A learning-centered organization, as defined by the NTN Learning Organization Framework, identifies learning-centered leadership as one of the three critical components for leading systemic, transformational change. As an NTN leader, it is a priority to cultivate & distribute leadership within and across your building and district. Specifically, leadership should reinforce your shared purpose with each individual, both students and adults, to regularly experiences deeper learning that is authentic, active, relational, responsive and complex. Effective learning-centered leaders develop a collective, laser-focus on “outcomes that matter” for each learner. They provide forums for clear communication and safe opportunities to implement project and problem-based learning. School leaders do not work alone, rather they thrive and create a learning organization when they work with and empower others to be collaborate as problem solvers (Senge, 2006). Learning-centered leaders model and create the conditions for continued learning at every level of the school organization.
- Make decisions that are aligned to the school's mission and vision.
Successful leaders use data to direct learning throughout the organization and ultimately, keep the school’s Mission and Vision with learning and success at the center. Using common data and language to help identify both adult and student struggles will drive the school to intentionally consider alternatives toward finding success, especially when what is being tried is not working. All decisions are made with a mission and vision focus.
- Work to ensure that leadership decisions are informed by multiple perspectives and points of view.
Successful school leaders provide opportunities for leaders to emerge throughout the building; in other words, named school leaders work to distribute leadership at multiple levels of the school system. Learning-centered leaders create concrete structures and practices that are designed to cultivate and distribute leadership capacity in order to respond to necessary change implementation. Leaders have the perspective and share responsibility with people throughout the organization to support potential change for tighter alignment to the mission and vision of the school. They exercise Sound Judgment. Learning-centered leaders care for the organization’s mission and future in a way that transcends specific roles and titles and instead responds to the best interests of the school’s mission and vision. In other words, leadership opportunities exist at all layers of the traditional school hierarchy when the people identified are working toward implementing the mission and vision with fidelity.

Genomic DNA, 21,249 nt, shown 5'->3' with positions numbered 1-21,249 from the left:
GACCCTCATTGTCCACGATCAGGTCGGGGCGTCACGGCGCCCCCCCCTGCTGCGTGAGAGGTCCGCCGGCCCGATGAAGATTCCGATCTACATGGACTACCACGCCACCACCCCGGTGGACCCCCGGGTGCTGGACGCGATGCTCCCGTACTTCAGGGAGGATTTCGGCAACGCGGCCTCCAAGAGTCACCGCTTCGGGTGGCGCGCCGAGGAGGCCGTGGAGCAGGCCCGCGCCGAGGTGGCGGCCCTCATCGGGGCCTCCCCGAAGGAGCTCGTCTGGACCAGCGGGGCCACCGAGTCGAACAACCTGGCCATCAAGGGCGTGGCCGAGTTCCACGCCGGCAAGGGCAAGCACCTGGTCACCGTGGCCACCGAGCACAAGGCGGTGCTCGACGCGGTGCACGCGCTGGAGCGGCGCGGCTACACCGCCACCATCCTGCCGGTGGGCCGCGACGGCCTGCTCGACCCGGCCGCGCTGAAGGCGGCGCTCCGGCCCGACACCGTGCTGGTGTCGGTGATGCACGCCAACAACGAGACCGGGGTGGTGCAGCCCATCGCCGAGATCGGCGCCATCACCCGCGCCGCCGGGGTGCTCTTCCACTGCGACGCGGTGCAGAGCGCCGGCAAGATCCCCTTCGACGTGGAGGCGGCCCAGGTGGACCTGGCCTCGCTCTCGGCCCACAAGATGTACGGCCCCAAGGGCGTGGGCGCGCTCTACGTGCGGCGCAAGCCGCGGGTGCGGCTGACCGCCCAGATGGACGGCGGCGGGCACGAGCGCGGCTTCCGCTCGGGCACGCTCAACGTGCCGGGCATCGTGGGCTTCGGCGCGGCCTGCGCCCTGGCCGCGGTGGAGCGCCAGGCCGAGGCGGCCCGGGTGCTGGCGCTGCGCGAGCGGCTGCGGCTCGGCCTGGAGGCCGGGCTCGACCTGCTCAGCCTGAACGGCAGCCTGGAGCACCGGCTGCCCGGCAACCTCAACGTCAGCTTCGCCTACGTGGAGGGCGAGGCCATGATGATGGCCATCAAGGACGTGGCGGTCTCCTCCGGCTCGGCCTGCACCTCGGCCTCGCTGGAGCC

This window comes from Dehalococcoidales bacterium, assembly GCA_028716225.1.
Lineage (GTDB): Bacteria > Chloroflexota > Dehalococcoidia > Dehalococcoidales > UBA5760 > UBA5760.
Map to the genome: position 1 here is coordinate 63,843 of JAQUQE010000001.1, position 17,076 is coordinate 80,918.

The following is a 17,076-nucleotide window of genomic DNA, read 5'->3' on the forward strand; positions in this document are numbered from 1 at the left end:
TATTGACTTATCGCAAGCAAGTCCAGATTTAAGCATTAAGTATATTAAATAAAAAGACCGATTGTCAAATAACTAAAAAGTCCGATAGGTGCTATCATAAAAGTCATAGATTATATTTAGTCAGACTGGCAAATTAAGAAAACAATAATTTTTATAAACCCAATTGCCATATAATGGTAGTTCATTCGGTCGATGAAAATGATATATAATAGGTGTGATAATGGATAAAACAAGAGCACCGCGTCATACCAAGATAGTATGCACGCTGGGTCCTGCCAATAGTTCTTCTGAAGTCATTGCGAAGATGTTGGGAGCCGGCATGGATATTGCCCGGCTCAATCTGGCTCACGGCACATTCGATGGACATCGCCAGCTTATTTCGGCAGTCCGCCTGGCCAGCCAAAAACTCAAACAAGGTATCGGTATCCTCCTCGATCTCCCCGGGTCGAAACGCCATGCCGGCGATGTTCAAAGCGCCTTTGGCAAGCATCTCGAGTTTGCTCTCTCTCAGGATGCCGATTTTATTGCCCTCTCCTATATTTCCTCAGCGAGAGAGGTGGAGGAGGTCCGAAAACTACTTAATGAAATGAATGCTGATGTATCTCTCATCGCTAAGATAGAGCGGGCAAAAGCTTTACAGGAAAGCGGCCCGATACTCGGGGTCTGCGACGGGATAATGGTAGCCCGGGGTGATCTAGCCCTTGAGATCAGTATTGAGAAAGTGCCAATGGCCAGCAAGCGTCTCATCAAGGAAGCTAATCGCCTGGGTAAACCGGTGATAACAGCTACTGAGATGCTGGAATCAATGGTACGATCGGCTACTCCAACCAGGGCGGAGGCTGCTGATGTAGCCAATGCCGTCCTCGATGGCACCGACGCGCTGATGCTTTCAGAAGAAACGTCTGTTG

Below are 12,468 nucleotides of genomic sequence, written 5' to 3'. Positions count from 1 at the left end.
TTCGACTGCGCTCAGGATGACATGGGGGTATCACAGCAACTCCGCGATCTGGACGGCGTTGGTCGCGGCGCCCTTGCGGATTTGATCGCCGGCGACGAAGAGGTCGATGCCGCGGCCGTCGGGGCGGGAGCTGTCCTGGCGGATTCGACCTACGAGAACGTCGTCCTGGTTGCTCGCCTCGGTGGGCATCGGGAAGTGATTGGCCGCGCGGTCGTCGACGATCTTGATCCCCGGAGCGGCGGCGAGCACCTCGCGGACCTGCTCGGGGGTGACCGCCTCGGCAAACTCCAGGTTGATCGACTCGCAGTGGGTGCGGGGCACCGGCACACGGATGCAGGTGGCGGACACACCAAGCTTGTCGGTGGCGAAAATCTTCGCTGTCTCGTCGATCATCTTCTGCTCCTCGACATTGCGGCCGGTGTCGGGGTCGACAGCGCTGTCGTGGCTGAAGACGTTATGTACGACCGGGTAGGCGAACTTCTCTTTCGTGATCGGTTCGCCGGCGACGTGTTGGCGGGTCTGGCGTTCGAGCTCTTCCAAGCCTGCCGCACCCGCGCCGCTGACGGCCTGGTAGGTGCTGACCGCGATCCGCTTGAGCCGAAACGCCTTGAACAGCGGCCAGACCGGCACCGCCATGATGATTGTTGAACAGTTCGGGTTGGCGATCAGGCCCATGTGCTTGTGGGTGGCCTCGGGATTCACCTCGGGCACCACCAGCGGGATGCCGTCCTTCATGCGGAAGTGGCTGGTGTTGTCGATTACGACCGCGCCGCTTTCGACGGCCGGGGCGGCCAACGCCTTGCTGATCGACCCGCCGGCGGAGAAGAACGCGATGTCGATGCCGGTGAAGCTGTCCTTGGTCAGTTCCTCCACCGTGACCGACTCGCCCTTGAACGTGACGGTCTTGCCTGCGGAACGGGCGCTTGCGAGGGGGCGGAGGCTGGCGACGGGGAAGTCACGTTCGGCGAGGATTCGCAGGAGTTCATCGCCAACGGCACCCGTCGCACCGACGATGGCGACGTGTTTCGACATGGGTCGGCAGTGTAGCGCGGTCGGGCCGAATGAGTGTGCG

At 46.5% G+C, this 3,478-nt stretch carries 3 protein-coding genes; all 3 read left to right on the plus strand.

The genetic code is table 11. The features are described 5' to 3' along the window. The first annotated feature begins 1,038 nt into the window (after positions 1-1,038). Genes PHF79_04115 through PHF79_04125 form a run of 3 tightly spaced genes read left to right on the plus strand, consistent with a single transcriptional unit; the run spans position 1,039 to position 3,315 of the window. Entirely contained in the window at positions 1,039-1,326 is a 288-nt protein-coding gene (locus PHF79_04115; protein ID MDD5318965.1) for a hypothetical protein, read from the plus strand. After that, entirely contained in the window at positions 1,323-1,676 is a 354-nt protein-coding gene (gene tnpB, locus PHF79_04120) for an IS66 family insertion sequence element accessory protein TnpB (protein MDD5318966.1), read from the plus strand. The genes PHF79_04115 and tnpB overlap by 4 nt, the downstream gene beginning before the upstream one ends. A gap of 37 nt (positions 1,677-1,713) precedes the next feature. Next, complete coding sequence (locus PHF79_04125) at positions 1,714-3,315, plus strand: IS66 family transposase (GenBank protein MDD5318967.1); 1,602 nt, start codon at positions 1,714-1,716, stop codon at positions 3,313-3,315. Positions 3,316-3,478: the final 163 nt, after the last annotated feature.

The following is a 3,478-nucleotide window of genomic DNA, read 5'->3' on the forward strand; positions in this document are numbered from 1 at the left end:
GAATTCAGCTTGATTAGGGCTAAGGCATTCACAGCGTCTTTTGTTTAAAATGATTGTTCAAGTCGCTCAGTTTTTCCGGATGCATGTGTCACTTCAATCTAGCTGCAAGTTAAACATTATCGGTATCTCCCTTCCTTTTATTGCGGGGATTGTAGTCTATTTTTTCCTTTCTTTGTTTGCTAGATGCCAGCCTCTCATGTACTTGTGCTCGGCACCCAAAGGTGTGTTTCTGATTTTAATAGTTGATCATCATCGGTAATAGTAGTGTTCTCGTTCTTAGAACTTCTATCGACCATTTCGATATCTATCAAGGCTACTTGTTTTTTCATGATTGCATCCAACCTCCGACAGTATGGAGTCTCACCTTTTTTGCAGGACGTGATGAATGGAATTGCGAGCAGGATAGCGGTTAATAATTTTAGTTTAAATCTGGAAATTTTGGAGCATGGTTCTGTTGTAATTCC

- Develop and maintain an effective shared leadership team.
A critical aspect of a meaningful leadership team is to entertain and engage in finding and understanding Alternative Viewpoints. The willingness of formal leaders to seek alternate points of view conveys the expectation that all members of the organization will exercise judgment in the best interests of the mission and centers on student success. The strongest learning-centered leaders do not rely solely on their most trusted confidants, rather, they seek opposing viewpoints to better understand the possibilities.
- Cultivate and distribute leadership throughout the school community.
A learning-centered leader will both identify and regularly convene an effective and efficient Shared Leadership Team that focuses on the continuous improvement of teaching and learning. The team represents a meaningful cross section of the school and is guided by implementing and supporting systems and structures that are aligned to the mission and vision of the school. Stakeholders of the school community include, but are not limited to administration, teachers, staff, students, parents, local business owners and community center leaders. When connections are made throughout the entire community, there is a broader network to lead toward the mission and vision.
- Model what learning looks like.
Model and reinforce the pursuit, application and sharing of new learning by actively learning alongside staff and students. Learning-centered leaders use the cycle of inquiry to inspire and guide necessary reflection of implementation of teaching and learning that is grounded in NTN project-based and problem based learning and the deeper learning conditions as well as the outcomes that matter. Learning-centered leaders are also vulnerable; they consistently seek deeper understanding to support empowered application and implementation of practices and supports for authentic student learning experiences.